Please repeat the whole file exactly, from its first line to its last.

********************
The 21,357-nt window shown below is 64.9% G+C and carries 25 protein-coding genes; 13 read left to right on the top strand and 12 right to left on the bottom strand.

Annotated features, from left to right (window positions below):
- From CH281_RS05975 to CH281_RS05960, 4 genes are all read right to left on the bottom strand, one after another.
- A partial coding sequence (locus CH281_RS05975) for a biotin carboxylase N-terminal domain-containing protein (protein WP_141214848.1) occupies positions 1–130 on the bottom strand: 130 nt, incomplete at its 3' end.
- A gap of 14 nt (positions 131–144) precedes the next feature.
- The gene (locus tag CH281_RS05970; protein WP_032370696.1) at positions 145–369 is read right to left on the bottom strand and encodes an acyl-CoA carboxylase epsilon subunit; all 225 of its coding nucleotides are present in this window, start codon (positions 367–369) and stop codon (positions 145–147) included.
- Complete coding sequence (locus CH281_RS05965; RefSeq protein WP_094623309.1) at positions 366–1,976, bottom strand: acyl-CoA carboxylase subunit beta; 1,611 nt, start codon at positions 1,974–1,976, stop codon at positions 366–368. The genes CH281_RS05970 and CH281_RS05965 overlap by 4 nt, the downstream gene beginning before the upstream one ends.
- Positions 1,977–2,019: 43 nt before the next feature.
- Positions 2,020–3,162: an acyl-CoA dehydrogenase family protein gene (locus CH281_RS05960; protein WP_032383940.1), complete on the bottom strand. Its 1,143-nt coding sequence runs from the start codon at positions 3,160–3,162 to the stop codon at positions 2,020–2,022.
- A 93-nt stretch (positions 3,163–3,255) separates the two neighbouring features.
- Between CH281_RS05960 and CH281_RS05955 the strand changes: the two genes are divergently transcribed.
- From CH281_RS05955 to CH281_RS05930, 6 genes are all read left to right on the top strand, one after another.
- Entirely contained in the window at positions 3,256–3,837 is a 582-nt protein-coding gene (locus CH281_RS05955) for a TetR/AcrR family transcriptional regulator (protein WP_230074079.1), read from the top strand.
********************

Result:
The 21,357-nt window shown below is 64.9% G+C and carries 25 protein-coding genes; 13 read left to right on the top strand and 12 right to left on the bottom strand.

Annotated features, from left to right (window positions below):
- From CH281_RS05975 to CH281_RS05960, 4 genes are all read right to left on the bottom strand, one after another.
- A partial coding sequence (locus CH281_RS05975) for a biotin carboxylase N-terminal domain-containing protein (protein WP_141214848.1) occupies positions 1–130 on the bottom strand: 130 nt, incomplete at its 3' end.
- A gap of 14 nt (positions 131–144) precedes the next feature.
- The gene (locus tag CH281_RS05970; protein WP_032370696.1) at positions 145–369 is read right to left on the bottom strand and encodes an acyl-CoA carboxylase epsilon subunit; all 225 of its coding nucleotides are present in this window, start codon (positions 367–369) and stop codon (positions 145–147) included.
- Complete coding sequence (locus CH281_RS05965; RefSeq protein WP_094623309.1) at positions 366–1,976, bottom strand: acyl-CoA carboxylase subunit beta; 1,611 nt, start codon at positions 1,974–1,976, stop codon at positions 366–368. The genes CH281_RS05970 and CH281_RS05965 overlap by 4 nt, the downstream gene beginning before the upstream one ends.
- Positions 1,977–2,019: 43 nt before the next feature.
- Positions 2,020–3,162: an acyl-CoA dehydrogenase family protein gene (locus CH281_RS05960; protein WP_032383940.1), complete on the bottom strand. Its 1,143-nt coding sequence runs from the start codon at positions 3,160–3,162 to the stop codon at positions 2,020–2,022.
- A 93-nt stretch (positions 3,163–3,255) separates the two neighbouring features.
- Between CH281_RS05960 and CH281_RS05955 the strand changes: the two genes are divergently transcribed.
- From CH281_RS05955 to CH281_RS05930, 6 genes are all read left to right on the top strand, one after another.
- Entirely contained in the window at positions 3,256–3,837 is a 582-nt protein-coding gene (locus CH281_RS05955) for a TetR/AcrR family transcriptional regulator (protein WP_230074079.1), read from the top strand.